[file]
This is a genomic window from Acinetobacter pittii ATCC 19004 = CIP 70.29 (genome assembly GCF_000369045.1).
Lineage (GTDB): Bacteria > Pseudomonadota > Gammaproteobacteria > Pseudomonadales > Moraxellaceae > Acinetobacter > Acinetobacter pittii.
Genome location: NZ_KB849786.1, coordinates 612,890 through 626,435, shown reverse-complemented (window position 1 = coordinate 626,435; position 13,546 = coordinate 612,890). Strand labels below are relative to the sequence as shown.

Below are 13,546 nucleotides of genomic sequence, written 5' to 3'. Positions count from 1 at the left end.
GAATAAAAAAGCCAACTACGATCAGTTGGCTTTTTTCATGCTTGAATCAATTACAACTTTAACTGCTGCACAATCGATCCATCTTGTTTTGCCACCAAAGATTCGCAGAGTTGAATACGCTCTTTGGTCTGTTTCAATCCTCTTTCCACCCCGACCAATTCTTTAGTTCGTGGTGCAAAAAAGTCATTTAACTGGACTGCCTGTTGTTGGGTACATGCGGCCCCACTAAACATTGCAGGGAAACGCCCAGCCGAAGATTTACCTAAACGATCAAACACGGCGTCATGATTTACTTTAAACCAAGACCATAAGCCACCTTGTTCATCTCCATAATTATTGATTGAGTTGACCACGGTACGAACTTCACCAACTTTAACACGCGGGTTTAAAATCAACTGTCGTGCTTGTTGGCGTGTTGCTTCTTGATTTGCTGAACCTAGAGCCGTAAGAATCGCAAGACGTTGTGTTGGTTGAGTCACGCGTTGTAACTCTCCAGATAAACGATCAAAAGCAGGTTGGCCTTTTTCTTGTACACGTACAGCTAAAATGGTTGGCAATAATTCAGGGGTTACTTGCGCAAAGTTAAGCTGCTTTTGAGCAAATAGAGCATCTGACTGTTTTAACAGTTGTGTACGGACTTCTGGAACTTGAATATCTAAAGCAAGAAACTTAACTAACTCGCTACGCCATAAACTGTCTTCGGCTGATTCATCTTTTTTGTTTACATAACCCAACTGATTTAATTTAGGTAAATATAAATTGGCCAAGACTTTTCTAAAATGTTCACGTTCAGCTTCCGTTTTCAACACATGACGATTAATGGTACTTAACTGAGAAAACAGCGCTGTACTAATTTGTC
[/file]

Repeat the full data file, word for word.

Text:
This is a genomic window from Acinetobacter pittii ATCC 19004 = CIP 70.29 (genome assembly GCF_000369045.1).
Lineage (GTDB): Bacteria > Pseudomonadota > Gammaproteobacteria > Pseudomonadales > Moraxellaceae > Acinetobacter > Acinetobacter pittii.
Genome location: NZ_KB849786.1, coordinates 612,890 through 626,435, shown reverse-complemented (window position 1 = coordinate 626,435; position 13,546 = coordinate 612,890). Strand labels below are relative to the sequence as shown.

Below are 13,546 nucleotides of genomic sequence, written 5' to 3'. Positions count from 1 at the left end.
GAATAAAAAAGCCAACTACGATCAGTTGGCTTTTTTCATGCTTGAATCAATTACAACTTTAACTGCTGCACAATCGATCCATCTTGTTTTGCCACCAAAGATTCGCAGAGTTGAATACGCTCTTTGGTCTGTTTCAATCCTCTTTCCACCCCGACCAATTCTTTAGTTCGTGGTGCAAAAAAGTCATTTAACTGGACTGCCTGTTGTTGGGTACATGCGGCCCCACTAAACATTGCAGGGAAACGCCCAGCCGAAGATTTACCTAAACGATCAAACACGGCGTCATGATTTACTTTAAACCAAGACCATAAGCCACCTTGTTCATCTCCATAATTATTGATTGAGTTGACCACGGTACGAACTTCACCAACTTTAACACGCGGGTTTAAAATCAACTGTCGTGCTTGTTGGCGTGTTGCTTCTTGATTTGCTGAACCTAGAGCCGTAAGAATCGCAAGACGTTGTGTTGGTTGAGTCACGCGTTGTAACTCTCCAGATAAACGATCAAAAGCAGGTTGGCCTTTTTCTTGTACACGTACAGCTAAAATGGTTGGCAATAATTCAGGGGTTACTTGCGCAAAGTTAAGCTGCTTTTGAGCAAATAGAGCATCTGACTGTTTTAACAGTTGTGTACGGACTTCTGGAACTTGAATATCTAAAGCAAGAAACTTAACTAACTCGCTACGCCATAAACTGTCTTCGGCTGATTCATCTTTTTTGTTTACATAACCCAACTGATTTAATTTAGGTAAATATAAATTGGCCAAGACTTTTCTAAAATGTTCACGTTCAGCTTCCGTTTTCAACACATGACGATTAATGGTACTTAACTGAGAAAACAGCGCTGTACTAATTTGTC